It’s not easy being a marketer in the era of socialmedia. A hotel chain, for example, might spendmillions promoting a set of strong and consistentmarketing messages—only to find them underminedby a travel site like TripAdvisor. Or a high-endrestaurant accustomed to touting its stellar Zagatratings could be compromised by lukewarm reviewson restaurant opinion site Yelp.These new kinds of digital advisers and opinionaggregators, which compile independent andunfiltered reviews from users and consumers, operatebeyond marketers’ control and have significant powerto shape consumer opinion, behavior and spending.This is a new fight for consumer influence, andcompanies that do not have adequate battle plansare at risk of being seriously wounded.To do better, marketing executives and corporateleadership teams should work to understand allsources of influence on consumers and the impactthose sources have on buying behaviors. They shouldconsider their organization’s existing aptitude to exertinfluence through those sources and then decide onthe most appropriate tactical approaches to positivelyaffect their customers’ behaviors.
Consider the source
Companies need to understand the different waysthat the Internet and new media have changed howcustomers find and absorb information about theirorganization’s reputation and products. What’s mostcritical is for companies to take a comprehensiveapproach to understanding social media’s impact oncustomers—an approach that considers
majorsources of influence.The chart on the next page illustrates the new andenhanced sources of buyer influence that can swayconsumers. Companies should be aware of wherecustomers are currently getting their information,and determine the extent to which each source of influence motivates their customers to make apurchase or, on the other hand, how it might be ademotivator. What is the primary influencing factor?Are typical customers looking for trusted advice,credible expertise or broad consensus about qualityand reliability?
For each source of buyer influence noted in the chart,marketing departments should decide on the set of actions right for their company’s goals. Central to theeffort: an assessment of their organization’s capabilitiesto exert influence through different sources, includingsocial media.Four options—engage, redeploy, learn or monitor—shouldform the core of a marketer’s tactical playbook in thenew battle for consumer influence.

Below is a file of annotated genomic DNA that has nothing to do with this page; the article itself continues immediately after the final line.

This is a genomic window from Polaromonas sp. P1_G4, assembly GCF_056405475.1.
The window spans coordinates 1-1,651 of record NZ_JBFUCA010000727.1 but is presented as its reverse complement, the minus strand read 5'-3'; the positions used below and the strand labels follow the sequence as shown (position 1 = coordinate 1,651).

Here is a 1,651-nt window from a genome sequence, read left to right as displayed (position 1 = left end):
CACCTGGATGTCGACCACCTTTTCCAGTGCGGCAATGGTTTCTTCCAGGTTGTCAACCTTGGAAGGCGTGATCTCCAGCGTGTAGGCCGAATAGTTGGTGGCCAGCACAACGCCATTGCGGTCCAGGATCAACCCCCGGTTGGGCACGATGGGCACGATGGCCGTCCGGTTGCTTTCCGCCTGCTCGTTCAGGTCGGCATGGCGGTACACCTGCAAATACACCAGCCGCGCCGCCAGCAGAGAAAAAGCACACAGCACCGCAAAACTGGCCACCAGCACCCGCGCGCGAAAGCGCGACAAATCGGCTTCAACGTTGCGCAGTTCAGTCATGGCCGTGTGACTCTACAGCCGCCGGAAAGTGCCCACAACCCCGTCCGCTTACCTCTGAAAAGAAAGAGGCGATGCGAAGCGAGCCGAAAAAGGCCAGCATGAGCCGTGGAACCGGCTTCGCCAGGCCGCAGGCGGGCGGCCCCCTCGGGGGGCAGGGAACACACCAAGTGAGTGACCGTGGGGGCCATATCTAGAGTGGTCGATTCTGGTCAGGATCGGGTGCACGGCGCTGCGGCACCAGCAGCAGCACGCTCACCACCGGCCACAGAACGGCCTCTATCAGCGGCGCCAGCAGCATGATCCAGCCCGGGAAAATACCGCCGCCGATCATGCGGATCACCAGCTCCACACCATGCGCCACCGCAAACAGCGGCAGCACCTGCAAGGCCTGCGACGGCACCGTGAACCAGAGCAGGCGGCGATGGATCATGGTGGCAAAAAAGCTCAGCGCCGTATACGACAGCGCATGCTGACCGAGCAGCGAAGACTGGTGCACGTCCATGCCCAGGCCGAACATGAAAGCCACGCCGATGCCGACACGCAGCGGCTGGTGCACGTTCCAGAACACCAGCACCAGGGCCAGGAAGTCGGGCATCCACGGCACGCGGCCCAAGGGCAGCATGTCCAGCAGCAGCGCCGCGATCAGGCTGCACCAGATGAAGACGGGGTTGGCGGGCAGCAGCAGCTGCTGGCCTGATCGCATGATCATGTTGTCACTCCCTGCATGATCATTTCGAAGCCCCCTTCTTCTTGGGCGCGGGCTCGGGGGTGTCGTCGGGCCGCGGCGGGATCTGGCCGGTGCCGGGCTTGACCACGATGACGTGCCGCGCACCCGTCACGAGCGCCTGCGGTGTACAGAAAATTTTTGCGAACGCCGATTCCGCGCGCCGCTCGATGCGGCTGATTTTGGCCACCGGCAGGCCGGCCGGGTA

If a company’s analysis shows that a particularsource of influence is highly motivating to its customers,and if the company feels it has the capabilities to eitherdirectly advise consumers through this source oreffectively direct them toward it, then the companyshould press ahead with its efforts. For example, Disney’sadvertising for its 2009 animated film
touted themovie’s 98 percent “Fresh” score on online opinionaggregator RottenTomatoes.com in addition to moretraditional blurbs from professional film reviewers. Someindustry observers may have felt this was an unusualmarketing approach to take, but MGM’s marketing chief told the
Los Angeles Times
: “People want to know what
Point of View
October 2012, No. 1
Paul F. Nunes
is the executivedirector of research at theAccenture Institute for HighPerformance.firstname.lastname@example.org
Joshua B. Bellin
is a researchfellow with the AccentureInstitute for High Performance. email@example.com
Winning the new battle for consumer influence
By Paul F. Nunes and Joshua B. Bellin